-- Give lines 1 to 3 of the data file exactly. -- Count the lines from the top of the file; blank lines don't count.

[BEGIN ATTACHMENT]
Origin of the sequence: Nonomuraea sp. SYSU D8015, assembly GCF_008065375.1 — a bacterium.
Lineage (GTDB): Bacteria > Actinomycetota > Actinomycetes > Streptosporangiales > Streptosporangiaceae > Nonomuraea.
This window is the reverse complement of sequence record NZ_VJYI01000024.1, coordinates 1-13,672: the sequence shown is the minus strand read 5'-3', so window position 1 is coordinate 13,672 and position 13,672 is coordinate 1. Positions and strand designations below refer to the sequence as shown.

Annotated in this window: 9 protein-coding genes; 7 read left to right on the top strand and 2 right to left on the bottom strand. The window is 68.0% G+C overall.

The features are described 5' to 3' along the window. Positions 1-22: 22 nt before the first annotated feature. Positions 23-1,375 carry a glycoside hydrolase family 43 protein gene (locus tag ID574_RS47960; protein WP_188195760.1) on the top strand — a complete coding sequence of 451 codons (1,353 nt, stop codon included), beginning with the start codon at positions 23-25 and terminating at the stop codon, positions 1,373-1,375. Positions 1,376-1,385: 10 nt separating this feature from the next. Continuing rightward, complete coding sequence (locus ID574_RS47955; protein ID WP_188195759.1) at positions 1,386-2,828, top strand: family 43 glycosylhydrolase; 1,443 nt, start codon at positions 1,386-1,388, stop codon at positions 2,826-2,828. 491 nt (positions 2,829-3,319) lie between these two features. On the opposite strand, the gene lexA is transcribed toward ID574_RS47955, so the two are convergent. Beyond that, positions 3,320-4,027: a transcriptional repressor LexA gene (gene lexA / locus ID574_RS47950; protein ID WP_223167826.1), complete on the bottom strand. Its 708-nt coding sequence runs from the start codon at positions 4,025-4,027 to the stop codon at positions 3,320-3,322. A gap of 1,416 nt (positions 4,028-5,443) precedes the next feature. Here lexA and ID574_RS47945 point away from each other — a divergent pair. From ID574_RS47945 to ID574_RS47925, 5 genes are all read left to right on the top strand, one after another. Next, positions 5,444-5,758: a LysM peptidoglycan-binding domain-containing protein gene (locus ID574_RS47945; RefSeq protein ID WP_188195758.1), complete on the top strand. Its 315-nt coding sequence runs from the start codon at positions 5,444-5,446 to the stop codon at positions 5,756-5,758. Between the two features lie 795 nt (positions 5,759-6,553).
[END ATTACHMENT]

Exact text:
Origin of the sequence: Nonomuraea sp. SYSU D8015, assembly GCF_008065375.1 — a bacterium.
Lineage (GTDB): Bacteria > Actinomycetota > Actinomycetes > Streptosporangiales > Streptosporangiaceae > Nonomuraea.
This window is the reverse complement of sequence record NZ_VJYI01000024.1, coordinates 1-13,672: the sequence shown is the minus strand read 5'-3', so window position 1 is coordinate 13,672 and position 13,672 is coordinate 1. Positions and strand designations below refer to the sequence as shown.